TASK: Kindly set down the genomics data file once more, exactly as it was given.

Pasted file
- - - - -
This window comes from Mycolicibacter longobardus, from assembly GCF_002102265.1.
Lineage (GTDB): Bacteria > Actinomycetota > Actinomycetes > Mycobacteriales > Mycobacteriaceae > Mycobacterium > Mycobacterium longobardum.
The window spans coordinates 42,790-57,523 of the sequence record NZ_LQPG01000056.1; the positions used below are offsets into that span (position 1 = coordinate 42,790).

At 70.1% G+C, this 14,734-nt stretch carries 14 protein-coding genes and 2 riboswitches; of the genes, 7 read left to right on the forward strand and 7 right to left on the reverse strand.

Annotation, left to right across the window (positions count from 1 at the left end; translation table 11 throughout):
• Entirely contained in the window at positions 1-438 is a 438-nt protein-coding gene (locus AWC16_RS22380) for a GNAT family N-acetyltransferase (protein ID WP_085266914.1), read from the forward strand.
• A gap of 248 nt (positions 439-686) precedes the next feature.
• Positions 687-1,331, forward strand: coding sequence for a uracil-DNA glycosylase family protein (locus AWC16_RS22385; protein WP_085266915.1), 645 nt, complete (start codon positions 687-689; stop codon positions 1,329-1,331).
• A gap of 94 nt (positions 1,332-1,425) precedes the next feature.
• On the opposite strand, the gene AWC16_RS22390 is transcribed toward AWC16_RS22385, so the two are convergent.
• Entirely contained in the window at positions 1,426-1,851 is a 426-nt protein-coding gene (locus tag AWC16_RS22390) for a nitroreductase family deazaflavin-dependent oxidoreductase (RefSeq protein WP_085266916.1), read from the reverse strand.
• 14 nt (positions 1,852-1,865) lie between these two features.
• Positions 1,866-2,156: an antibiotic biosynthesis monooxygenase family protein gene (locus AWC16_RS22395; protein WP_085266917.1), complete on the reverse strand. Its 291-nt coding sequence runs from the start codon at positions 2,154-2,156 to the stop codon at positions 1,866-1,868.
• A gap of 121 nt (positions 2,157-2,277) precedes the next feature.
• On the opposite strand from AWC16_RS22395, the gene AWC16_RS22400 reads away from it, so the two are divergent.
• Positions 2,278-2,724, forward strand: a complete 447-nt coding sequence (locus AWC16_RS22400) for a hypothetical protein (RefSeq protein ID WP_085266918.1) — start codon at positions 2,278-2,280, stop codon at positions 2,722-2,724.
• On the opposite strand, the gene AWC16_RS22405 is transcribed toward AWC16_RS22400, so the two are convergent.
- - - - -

This window comes from Mycolicibacter longobardus, from assembly GCF_002102265.1.
Lineage (GTDB): Bacteria > Actinomycetota > Actinomycetes > Mycobacteriales > Mycobacteriaceae > Mycobacterium > Mycobacterium longobardum.
The window spans coordinates 42,790-57,523 of the sequence record NZ_LQPG01000056.1; the positions used below are offsets into that span (position 1 = coordinate 42,790).

At 70.1% G+C, this 14,734-nt stretch carries 14 protein-coding genes and 2 riboswitches; of the genes, 7 read left to right on the forward strand and 7 right to left on the reverse strand.

Annotation, left to right across the window (positions count from 1 at the left end; translation table 11 throughout):
• Entirely contained in the window at positions 1-438 is a 438-nt protein-coding gene (locus AWC16_RS22380) for a GNAT family N-acetyltransferase (protein ID WP_085266914.1), read from the forward strand.
• A gap of 248 nt (positions 439-686) precedes the next feature.
• Positions 687-1,331, forward strand: coding sequence for a uracil-DNA glycosylase family protein (locus AWC16_RS22385; protein WP_085266915.1), 645 nt, complete (start codon positions 687-689; stop codon positions 1,329-1,331).
• A gap of 94 nt (positions 1,332-1,425) precedes the next feature.
• On the opposite strand, the gene AWC16_RS22390 is transcribed toward AWC16_RS22385, so the two are convergent.
• Entirely contained in the window at positions 1,426-1,851 is a 426-nt protein-coding gene (locus tag AWC16_RS22390) for a nitroreductase family deazaflavin-dependent oxidoreductase (RefSeq protein WP_085266916.1), read from the reverse strand.
• 14 nt (positions 1,852-1,865) lie between these two features.
• Positions 1,866-2,156: an antibiotic biosynthesis monooxygenase family protein gene (locus AWC16_RS22395; protein WP_085266917.1), complete on the reverse strand. Its 291-nt coding sequence runs from the start codon at positions 2,154-2,156 to the stop codon at positions 1,866-1,868.
• A gap of 121 nt (positions 2,157-2,277) precedes the next feature.
• On the opposite strand from AWC16_RS22395, the gene AWC16_RS22400 reads away from it, so the two are divergent.
• Positions 2,278-2,724, forward strand: a complete 447-nt coding sequence (locus AWC16_RS22400) for a hypothetical protein (RefSeq protein ID WP_085266918.1) — start codon at positions 2,278-2,280, stop codon at positions 2,722-2,724.
• On the opposite strand, the gene AWC16_RS22405 is transcribed toward AWC16_RS22400, so the two are convergent.